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To Think I Shouldn't Pay Full Whack for 'Educational' School Trips?

(109 Posts)
JoffreyBaratheon Wed 09-Dec-15 12:00:31

On the breadline, here. Minimum wage, tax credits, 5 kids only 2 still at home the rest are adults. Xmas coming; this very week have had to pay for husband's work do, colleague bday contribution - even £15 down is enough to turn into a tailspin for us and we have somehow had to find and put aside a small amount of cash for our teenagers' xmas present.

Now I just have had a call from my kids' high school 'finance officer' (wtf?) insisting we pay £30 for a school trip that is happening in March.

I said due to our circumstances, I can only pay some of it now and some later.

Pisses me off because I used to teach in the inner city and if a parent couldn't afford to pay for a trip, I'd turn a blind eye, tip the secretary the wink, and so long as the forms were signed, the child came along. I wanted to pay only £10 now but after some argy bargy, she pressurised me into £15. On the twatty Parentpay website, so she said she would go into the site at her end and adjust the amount (she hasn't - but I know it is a primitive and badly designed site so maybe they can't?) She said even if I pay £15 now I have to pay the rest in January.

She caught me on the back foot - I was busy and had no idea who she was or why she was phoning.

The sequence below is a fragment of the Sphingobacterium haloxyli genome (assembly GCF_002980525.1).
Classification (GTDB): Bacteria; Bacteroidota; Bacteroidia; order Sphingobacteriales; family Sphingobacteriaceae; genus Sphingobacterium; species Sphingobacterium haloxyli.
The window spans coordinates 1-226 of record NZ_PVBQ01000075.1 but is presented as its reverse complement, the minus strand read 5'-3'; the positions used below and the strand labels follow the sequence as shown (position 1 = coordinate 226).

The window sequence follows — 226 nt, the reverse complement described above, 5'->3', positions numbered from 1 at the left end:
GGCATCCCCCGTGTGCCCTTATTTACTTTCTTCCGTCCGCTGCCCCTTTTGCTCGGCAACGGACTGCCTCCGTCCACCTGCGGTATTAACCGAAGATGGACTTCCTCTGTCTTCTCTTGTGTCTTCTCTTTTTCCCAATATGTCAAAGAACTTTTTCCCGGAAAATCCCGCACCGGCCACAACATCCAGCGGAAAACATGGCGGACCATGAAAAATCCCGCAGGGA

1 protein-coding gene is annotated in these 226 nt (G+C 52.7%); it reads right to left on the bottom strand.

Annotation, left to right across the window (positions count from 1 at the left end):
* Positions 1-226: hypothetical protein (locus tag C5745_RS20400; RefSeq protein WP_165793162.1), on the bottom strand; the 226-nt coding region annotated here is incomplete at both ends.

Now I am starting to feel royally pissed off. Are educational school trips still not free or reduced for the poor, then? How the fuck I am supposed to find £30 not only christmas month but with one boy needing new shoes, them both needing hair cuts etc etc.

If schools can afford to employ 'finance' people they can afford to cover shortfalls on trips, no?

Or is it me being the dick? It's a long time since I was a teacher but I did everything in my power for every child in my class to be a part of every trip and with zero humiliation for parents. I handled it myself (no 'finance officers') and I handled it kindly and discreetly.

Or do we now have to pay for educational trips in full regardless of circs? What happened to that voluntary contribution thing?

honeysucklejasmine Wed 09-Dec-15 12:05:02

Do your children receive pupil premium? Discuss it with the pastoral staff - they should be able to use it to subsidise trips (unless they've already spent it on things that have benefitted your children).

AyeAmarok Wed 09-Dec-15 12:05:27

Just say you can't afford it and DC can miss it. If you don't have it, you don't have it.

BarbarianMum Wed 09-Dec-15 12:08:23

If you can't pay, don't. Maybe the school can afford to help, or maybe they'll have to cancel the trip. This happened a lot at dc's school, so now they get one trip a year and the school pays.

Stratter5 Wed 09-Dec-15 12:08:50

Sounds like you should be getting Pupil Premium. DD2 18yo is PP, and gets a full bursary and FSM. I've not been asked to contribute to either of her trips so far (2 in first term so phew!).